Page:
Are the 6.9 million animals in Ireland sustainable?
Should there be a cap on the national herd? Should the national herd be reduced? Are the 6.9 million animals in Ireland sustainable?
These were just some of the questions asked by presenter Aine Lawlor to her panel of guests – election candidates for the Ireland South constituency – during Sunday night’s ‘The Week in Politics’ on RTE.
Partaking in a number of debates around the whole area of agriculture and climate action on the night were Labour candidate, Sheila Nunan; Fine Gael’s Deirdre Clune; Fianna Fail’s Malcolm Byrne; Sinn Féin’s Liadh Ní Riada; and Independent Alliance’s Mick Wallace.
The candidates formed a panel of speakers that highlighted the importance of agriculture and food production in their electoral area.
However, on the night, they also spoke about the effects of climate action on farming in Ireland and the supports that will be necessary when decarbonisation takes effect in this country.
Climate action and economic opportunity
Speaking about the national herd, Malcolm Byrne pointed out that while it was an ever present scenario one of the fundamental difficulties the sector faced at present was the emphasis that had been placed on expanding production rather than on “looking at margins”.
I think there has been a lot of emphasis on expanding production rather than looking at margins.
He continued: “The biggest challenge is climate change and what I’m interested in doing is [putting in place] practical measures to support farmers – we need to look at ways where we can effectively reduce carbon emissions.”
Byrne went on to say that climate action had presented an economic opportunity for farmers.
“I think there is an economic opportunity for farmers by anaerobic digestion towards the production of biogas,” he added.
“We need both the capital investment and the technical training for primary producers to move into that area.”
‘Big beef, big dairy’
Deputy Mick Wallace told the programme that the numbers in the national herd were “madness”.
He also pointed out that when it came to greenhouse gas emissions in this country “big beef and big dairy makes up 32% of it; transport is 19%, so absolutely we need to cut our national herd”.
I disagreed back in 2015 with Minister Simon Coveney when he suggested increasing the dairy herd.
He continued: “I said that it was madness and I think that in the long term it is unfair to farmers.”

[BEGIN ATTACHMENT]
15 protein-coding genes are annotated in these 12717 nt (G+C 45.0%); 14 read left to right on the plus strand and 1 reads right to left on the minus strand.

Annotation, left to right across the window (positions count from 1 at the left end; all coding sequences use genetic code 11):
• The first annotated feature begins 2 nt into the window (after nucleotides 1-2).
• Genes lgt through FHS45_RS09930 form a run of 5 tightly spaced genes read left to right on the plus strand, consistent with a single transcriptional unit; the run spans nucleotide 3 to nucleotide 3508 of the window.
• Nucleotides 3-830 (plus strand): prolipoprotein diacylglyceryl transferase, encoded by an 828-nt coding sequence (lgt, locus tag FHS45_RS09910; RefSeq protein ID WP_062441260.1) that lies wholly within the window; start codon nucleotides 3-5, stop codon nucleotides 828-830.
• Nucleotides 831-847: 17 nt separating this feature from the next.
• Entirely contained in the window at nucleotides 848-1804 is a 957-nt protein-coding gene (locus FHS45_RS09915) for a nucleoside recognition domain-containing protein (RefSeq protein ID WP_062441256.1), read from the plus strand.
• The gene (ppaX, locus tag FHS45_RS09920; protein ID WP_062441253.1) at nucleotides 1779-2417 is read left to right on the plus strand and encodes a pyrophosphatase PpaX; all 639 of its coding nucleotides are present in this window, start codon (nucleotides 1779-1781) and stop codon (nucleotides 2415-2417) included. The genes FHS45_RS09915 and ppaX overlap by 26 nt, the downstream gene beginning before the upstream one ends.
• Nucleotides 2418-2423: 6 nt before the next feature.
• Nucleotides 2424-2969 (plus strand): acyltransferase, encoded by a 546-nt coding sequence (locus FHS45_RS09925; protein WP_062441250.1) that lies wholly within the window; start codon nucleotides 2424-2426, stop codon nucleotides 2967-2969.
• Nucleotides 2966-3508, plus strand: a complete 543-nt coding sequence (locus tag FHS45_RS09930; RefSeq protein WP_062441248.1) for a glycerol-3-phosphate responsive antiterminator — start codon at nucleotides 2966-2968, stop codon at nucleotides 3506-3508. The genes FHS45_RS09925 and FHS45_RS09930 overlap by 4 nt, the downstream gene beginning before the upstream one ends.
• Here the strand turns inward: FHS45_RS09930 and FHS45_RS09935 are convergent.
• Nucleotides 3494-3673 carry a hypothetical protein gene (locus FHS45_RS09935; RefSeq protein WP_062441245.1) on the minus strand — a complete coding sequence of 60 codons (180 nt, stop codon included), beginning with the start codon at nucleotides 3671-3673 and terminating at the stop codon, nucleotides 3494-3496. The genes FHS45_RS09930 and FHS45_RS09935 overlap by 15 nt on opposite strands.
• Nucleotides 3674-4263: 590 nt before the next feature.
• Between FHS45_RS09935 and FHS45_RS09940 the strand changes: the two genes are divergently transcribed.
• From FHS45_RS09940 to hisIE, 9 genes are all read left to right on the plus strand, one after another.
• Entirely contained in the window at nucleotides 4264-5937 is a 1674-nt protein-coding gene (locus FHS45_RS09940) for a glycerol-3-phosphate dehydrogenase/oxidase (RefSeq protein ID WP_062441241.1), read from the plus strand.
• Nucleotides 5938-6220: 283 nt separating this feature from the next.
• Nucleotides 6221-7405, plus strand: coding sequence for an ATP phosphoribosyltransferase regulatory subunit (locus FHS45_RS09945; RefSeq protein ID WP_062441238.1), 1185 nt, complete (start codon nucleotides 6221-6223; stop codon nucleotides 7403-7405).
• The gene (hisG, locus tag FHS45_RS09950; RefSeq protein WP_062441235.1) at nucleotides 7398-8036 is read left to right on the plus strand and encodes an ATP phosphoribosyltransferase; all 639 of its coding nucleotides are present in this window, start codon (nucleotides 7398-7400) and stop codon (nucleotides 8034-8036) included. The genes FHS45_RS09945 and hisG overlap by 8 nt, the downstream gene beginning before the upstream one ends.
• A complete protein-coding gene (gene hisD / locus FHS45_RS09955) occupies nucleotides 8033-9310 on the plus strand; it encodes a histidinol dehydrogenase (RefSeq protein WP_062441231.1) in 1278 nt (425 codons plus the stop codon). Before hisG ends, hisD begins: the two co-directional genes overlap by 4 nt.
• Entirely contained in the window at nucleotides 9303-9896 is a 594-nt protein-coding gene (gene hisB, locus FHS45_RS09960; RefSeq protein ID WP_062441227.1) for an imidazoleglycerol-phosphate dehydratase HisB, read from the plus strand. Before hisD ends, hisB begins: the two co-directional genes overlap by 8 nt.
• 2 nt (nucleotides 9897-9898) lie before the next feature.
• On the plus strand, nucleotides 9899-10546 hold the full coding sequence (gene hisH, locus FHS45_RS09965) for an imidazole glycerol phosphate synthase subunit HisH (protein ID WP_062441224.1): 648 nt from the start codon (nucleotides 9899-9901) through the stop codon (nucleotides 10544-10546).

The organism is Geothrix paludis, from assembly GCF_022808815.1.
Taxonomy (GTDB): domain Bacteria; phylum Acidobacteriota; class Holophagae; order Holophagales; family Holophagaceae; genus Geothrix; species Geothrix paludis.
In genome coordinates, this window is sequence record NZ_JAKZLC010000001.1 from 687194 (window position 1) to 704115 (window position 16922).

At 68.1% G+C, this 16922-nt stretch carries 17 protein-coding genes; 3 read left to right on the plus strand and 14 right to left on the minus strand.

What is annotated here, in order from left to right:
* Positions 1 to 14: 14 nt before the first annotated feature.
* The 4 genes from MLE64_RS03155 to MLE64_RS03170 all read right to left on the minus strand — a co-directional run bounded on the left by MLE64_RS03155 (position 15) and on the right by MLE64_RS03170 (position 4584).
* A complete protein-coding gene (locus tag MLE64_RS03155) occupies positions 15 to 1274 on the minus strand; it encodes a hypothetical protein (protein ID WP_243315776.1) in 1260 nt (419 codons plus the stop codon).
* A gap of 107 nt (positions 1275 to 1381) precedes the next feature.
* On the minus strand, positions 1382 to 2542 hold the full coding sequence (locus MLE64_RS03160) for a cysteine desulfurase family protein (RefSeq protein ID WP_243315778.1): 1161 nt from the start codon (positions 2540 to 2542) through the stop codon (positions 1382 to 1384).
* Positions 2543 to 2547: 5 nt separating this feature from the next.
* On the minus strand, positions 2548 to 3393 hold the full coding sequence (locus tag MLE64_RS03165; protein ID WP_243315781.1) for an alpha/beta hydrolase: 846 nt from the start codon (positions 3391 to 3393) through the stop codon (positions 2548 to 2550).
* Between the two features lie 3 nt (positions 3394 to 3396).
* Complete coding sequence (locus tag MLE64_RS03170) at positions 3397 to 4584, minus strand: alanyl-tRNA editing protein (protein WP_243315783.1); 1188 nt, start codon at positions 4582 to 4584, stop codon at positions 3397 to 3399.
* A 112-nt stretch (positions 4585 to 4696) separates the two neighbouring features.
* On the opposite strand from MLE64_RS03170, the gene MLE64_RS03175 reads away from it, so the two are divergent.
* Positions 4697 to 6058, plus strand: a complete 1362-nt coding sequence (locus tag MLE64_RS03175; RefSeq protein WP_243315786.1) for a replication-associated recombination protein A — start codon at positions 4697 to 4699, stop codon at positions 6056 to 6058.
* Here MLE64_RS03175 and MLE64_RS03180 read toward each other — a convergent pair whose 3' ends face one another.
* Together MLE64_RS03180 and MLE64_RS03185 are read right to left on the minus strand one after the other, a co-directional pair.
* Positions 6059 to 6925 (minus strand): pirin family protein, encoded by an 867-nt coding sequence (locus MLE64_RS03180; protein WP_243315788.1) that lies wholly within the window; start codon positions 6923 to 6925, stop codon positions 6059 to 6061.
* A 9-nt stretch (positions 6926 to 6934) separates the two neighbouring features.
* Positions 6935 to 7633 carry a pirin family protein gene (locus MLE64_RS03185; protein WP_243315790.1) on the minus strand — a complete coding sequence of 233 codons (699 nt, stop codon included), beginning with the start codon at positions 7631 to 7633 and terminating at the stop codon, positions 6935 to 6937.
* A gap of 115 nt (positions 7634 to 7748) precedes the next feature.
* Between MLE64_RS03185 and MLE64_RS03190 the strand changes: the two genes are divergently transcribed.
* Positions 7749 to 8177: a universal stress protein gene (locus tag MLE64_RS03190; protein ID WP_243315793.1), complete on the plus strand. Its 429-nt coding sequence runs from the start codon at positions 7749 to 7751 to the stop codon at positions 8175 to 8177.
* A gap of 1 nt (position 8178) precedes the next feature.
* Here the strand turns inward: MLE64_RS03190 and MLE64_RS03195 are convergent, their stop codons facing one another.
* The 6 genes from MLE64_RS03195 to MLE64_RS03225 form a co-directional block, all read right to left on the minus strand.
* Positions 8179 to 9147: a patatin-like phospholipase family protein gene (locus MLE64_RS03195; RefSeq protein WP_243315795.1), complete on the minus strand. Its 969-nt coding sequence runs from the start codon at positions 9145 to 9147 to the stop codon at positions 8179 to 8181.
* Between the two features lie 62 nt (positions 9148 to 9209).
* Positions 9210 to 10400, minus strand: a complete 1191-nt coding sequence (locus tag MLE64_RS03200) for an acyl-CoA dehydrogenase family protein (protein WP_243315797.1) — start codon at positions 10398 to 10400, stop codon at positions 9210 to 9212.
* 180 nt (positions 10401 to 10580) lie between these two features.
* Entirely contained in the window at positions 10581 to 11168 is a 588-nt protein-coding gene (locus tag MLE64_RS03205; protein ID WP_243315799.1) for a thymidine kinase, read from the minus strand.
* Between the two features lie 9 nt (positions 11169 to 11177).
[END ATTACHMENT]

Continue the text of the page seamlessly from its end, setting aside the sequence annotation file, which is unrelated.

Wallace pointed out that farmers across the country had borrowed “more money” to get to where they are today.
“And do you know what? One of these days they are going to be at the mercy of the banks. They are going down a cul-de-sac; what is going on at the moment is not sustainable and it has to change,” he said.
Deirdre Clune, meanwhile, said she disagreed with Wallace’s stance on the matter.
She pointed out that the national herd should not be reduced and highlighted “all that can be done” with regard to food production in this country.
I don’t think that we should cut the herd; I think that we can do a lot in terms of making our food production both in dairy and in beef more productive and more efficient; we can also do a lot of different things.
She continued: “We are the most carbon efficient in the world when it comes to food production. I wouldn’t cap the size of the herd but we can do an awful lot more in terms of how we produce our food.
“Climate change, biodiversity and the environment are going to be lined to payments in the next round of CAP; farmers are part of the solution to all of this.”
Labour’s Sheila Nunan told the debate on Sunday night that the matters raised placed a bigger focus around the whole area of Just Transition.
“I have met a lot of farmers over the last few weeks who are very clear that the current herd is not very productive for them,” she continued.
They were up in arms over the crisis in the beef sector and really from a Labour perspective this is all about Just Transition.
“If you are going to ask for decarbonisation in farming then the supports have to be in place for people to diversify into other areas.
“It is this that is not clear at the moment; what is clear and where the difficulties lie is in the viability of farming, the supports from farming, and the fact that as you go up the food chain to the processors farmers are losing out anyway.”